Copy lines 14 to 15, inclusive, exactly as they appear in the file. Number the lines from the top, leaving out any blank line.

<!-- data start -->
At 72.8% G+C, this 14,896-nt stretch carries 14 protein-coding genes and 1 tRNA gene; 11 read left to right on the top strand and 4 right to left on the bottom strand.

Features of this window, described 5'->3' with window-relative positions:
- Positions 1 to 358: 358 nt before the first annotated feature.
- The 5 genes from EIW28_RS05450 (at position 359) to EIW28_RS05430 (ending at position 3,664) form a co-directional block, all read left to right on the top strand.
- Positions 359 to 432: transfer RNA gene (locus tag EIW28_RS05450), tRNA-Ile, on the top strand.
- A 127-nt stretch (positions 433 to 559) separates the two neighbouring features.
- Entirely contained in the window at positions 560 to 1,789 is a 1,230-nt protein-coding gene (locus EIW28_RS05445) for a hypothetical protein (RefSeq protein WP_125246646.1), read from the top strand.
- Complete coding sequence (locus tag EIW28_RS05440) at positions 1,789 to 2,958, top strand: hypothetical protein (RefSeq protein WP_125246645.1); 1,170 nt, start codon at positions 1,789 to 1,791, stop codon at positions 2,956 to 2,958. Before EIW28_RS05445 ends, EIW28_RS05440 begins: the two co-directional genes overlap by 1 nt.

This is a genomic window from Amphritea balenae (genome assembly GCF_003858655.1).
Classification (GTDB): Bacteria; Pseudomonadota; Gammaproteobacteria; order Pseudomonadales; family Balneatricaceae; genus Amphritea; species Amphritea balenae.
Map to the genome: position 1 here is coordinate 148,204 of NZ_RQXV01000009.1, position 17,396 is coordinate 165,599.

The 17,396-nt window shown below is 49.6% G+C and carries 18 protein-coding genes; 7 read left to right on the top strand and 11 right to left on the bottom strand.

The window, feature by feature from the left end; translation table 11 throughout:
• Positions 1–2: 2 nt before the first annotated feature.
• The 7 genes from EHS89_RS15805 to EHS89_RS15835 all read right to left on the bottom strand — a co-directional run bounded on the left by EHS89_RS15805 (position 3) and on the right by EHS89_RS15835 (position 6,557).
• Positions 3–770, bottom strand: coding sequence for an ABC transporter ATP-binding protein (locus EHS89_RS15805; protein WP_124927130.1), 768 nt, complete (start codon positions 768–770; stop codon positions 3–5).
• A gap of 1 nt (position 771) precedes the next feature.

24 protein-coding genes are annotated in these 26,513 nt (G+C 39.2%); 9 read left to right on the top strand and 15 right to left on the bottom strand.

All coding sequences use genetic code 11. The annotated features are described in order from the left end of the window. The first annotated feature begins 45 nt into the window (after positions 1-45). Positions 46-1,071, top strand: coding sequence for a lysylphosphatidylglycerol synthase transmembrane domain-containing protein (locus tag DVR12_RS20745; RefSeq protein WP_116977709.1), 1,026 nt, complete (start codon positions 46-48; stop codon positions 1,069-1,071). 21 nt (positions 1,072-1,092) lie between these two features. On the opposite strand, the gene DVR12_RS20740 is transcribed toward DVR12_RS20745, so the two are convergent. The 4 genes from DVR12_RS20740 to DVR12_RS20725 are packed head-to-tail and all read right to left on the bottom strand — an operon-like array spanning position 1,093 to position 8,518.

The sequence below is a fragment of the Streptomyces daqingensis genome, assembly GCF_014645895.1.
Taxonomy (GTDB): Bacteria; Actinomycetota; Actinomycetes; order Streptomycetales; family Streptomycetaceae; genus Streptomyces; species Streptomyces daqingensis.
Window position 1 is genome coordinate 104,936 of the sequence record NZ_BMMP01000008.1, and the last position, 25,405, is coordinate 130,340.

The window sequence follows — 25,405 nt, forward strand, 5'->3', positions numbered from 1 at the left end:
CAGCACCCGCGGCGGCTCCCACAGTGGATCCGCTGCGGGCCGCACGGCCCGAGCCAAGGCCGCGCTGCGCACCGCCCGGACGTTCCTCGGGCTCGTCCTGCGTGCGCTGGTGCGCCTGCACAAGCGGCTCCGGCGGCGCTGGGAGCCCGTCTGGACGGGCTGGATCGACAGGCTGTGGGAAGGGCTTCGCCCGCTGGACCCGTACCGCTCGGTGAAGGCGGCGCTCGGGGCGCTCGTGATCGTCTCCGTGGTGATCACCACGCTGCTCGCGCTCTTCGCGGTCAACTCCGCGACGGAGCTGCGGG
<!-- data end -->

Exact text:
• Positions 1–2: 2 nt before the first annotated feature.
• The 7 genes from EHS89_RS15805 to EHS89_RS15835 all read right to left on the bottom strand — a co-directional run bounded on the left by EHS89_RS15805 (position 3) and on the right by EHS89_RS15835 (position 6,557).